DeKalb County school district: Credit rating stable, also wins $3 million grant from Wallace Foundation

A New York credit rating agency on Tuesday assigned a top score to the $36 million bond package the DeKalb County school district intends to sell Wednesday.

Also Tuesday, the Wallace Foundation announced DeKalb as a recipient of a $3 million grant to improve the leadership skills of its principal supervisors or regional superintendents, and to increase the number of regional superintendents in order to reduce a span-of-control that now averages 27 direct reports.

Taken together, the measures mark the continuation of the district’s slow but steady improvement from situations involving its accreditation probation and fiscal management in the 16 months since the DeKalb school board first named former state Labor Commissioner Michael Thurmond as interim superintendent.

qInvest Atlanta's new offices overlook the Georgia Dome, Centennial Olympic Park, to the west.

Atlanta’s role in stadium bond deal may involve Downtown Development Authority, a wing of Invest Atlanta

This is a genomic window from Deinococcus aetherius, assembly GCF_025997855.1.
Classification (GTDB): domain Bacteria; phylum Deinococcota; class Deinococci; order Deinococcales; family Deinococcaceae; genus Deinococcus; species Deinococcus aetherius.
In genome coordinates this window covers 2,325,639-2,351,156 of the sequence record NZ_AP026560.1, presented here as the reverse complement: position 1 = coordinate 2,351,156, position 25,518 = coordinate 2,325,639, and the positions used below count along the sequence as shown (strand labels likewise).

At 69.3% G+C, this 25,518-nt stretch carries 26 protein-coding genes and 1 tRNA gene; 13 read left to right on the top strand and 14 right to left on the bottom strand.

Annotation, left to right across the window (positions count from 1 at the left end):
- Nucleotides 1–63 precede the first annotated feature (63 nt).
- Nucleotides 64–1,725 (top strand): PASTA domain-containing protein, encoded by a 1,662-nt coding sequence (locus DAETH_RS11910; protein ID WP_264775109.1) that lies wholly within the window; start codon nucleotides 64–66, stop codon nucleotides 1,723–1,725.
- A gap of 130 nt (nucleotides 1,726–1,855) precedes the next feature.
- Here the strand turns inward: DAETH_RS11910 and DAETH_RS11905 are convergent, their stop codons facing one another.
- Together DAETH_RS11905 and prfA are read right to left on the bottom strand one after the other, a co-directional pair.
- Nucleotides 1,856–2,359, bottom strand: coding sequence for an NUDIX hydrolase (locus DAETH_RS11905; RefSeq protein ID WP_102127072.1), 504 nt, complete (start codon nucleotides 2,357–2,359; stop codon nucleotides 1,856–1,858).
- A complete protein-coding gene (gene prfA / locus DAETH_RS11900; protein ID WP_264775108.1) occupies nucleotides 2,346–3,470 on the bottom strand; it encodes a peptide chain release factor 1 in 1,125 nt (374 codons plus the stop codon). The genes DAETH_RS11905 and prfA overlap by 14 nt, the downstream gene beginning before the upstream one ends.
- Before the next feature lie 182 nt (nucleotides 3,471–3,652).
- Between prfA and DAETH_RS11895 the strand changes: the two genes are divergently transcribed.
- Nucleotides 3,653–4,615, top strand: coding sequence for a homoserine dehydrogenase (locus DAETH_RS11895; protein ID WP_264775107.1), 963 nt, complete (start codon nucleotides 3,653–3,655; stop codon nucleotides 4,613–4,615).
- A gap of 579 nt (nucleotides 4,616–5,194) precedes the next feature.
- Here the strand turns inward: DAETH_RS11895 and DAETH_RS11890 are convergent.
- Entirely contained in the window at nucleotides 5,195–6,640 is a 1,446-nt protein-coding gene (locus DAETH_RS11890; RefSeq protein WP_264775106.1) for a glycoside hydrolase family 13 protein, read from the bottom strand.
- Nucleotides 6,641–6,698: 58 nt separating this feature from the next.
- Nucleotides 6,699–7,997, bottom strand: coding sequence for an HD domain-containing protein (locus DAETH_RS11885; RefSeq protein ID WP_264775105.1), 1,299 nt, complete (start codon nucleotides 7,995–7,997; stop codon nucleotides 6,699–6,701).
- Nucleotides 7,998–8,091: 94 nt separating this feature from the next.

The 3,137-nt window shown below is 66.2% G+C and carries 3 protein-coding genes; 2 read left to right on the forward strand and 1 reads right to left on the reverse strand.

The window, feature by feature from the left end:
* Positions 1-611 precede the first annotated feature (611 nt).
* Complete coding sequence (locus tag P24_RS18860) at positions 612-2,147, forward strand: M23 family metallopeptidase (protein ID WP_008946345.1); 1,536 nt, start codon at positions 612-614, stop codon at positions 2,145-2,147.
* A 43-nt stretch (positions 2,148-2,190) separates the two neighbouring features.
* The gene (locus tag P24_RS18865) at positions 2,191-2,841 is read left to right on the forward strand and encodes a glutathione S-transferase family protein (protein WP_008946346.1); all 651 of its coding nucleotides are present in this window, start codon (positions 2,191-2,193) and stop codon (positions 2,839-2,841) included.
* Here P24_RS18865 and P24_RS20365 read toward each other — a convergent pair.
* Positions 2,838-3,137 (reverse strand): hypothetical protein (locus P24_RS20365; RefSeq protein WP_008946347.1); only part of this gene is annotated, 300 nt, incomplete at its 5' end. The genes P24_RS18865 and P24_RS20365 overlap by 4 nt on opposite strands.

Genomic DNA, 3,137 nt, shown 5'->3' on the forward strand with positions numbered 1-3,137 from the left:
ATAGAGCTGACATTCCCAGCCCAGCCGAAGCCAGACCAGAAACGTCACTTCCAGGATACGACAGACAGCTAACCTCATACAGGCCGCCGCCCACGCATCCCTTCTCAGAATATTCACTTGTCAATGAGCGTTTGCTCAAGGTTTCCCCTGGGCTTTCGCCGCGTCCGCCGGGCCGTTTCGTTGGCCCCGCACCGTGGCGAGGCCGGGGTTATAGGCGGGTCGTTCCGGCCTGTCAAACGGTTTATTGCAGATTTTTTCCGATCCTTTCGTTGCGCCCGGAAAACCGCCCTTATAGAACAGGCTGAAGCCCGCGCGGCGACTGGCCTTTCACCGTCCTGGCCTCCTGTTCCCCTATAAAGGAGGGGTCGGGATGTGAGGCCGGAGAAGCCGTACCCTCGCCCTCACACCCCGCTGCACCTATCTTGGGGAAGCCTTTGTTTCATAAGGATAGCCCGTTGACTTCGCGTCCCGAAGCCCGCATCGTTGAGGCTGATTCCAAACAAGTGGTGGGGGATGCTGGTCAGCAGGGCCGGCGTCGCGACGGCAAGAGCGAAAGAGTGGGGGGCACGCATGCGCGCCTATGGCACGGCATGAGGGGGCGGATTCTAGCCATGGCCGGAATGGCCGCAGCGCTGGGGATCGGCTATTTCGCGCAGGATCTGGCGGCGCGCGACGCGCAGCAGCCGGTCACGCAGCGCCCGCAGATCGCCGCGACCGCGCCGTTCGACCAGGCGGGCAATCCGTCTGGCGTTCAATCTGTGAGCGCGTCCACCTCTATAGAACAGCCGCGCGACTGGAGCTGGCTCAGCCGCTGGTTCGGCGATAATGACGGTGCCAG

The city of Atlanta has at least four entities that could sell bonds to help finance construction of a new Atlanta Falcon’s stadium. The Atlanta Downtown Development Authority stands out as a likely candidate.

The DDA is beholden only to Atlanta City Hall – Mayor Kasim Reed chairs the DDA’s board, and he supports the new stadium; City Hall appoints or confirms the board members. State law sets no limit on the amount of bonds any DDA can issue.

The next Atlanta DDA board meeting is set for Feb. 21, if the board keeps to its routine schedule. Should the DDA be the chosen vehicle, this date would allow Atlanta to keep its proposed end of the project moving apace – which is in keeping with Gov. Nathan Deal’s approach to this year’s legislative session.

New stadium deal in the works — bonding capacity could shift from state to the City of Atlanta

By Maria Saporta

A revised deal for a new stadium currently is being negotiated whereby the Georgia Legislature would not have to vote on increasing the bonding capacity of Georgia World Congress Center to $300 million.

Currently negotiations are underway at the Governor’s mansion between Gov. Nathan Deal, the Atlanta Falcons and the City of Atlanta where the bonding capacity would shift from the state to the city.

No matter which governmental entity would end up issuing the bonds for the $1 billion project, the deal would not change substantially. The $300 million bond package would continue to be backed by the existing hotel-motel taxes that are collected in the City of Atlanta. The Falcons and the National Football League would cover two-thirds of the stadium’s cost.